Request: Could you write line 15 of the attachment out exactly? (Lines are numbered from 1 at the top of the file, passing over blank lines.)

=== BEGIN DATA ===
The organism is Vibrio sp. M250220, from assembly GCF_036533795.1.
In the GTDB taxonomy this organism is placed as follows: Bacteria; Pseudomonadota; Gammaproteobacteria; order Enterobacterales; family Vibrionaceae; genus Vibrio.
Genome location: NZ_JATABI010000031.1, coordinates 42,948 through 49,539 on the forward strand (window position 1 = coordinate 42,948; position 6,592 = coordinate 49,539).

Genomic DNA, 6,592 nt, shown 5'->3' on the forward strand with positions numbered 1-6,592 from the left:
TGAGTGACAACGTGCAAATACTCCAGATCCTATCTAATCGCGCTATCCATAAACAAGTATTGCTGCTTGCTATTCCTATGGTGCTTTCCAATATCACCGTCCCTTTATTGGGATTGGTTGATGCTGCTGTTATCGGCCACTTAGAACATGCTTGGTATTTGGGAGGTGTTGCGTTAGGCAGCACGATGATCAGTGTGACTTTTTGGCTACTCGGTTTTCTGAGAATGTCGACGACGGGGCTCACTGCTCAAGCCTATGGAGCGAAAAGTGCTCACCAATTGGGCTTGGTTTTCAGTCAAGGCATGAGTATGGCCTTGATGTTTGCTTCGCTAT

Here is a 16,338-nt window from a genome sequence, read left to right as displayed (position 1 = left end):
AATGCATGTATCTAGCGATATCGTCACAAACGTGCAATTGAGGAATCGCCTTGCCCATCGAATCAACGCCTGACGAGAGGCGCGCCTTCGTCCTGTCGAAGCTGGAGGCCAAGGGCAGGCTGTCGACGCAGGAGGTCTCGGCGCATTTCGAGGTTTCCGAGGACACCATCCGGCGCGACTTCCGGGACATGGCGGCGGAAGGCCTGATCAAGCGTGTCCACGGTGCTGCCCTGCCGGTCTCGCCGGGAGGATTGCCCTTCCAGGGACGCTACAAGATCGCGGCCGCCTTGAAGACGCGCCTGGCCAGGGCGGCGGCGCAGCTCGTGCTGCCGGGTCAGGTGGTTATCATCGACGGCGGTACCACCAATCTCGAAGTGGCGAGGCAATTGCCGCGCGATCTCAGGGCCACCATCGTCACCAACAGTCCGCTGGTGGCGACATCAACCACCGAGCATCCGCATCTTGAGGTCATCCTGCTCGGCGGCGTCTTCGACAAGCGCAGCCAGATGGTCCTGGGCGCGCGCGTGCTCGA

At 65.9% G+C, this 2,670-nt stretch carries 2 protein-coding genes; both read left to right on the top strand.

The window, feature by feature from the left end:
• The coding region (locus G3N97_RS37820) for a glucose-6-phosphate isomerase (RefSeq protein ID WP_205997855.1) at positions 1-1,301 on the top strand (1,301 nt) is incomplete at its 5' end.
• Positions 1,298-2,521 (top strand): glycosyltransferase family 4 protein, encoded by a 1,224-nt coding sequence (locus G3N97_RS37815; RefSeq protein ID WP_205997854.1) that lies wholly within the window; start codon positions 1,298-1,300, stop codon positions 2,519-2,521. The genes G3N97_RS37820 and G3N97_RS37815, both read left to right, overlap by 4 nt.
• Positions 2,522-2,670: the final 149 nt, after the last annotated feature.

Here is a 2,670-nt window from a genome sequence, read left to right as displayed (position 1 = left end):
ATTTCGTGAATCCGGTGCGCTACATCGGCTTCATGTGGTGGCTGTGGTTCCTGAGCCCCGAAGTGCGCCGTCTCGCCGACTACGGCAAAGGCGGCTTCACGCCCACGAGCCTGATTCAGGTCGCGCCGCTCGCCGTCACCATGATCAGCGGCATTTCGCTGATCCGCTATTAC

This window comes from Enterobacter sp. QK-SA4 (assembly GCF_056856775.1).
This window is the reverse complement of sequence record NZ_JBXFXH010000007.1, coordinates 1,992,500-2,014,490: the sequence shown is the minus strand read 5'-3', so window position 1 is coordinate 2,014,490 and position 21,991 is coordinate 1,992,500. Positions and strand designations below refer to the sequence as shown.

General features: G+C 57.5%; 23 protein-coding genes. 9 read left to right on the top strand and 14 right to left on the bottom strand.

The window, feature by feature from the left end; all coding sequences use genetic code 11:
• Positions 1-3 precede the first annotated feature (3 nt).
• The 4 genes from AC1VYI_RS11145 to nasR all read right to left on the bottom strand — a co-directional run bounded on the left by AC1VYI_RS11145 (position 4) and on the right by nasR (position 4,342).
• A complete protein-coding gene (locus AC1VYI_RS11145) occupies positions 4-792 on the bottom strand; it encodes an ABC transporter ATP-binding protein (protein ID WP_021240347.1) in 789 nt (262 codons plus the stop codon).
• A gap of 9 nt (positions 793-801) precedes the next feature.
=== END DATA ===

This window comes from Enterobacter sp. QK-SA4 (assembly GCF_056856775.1).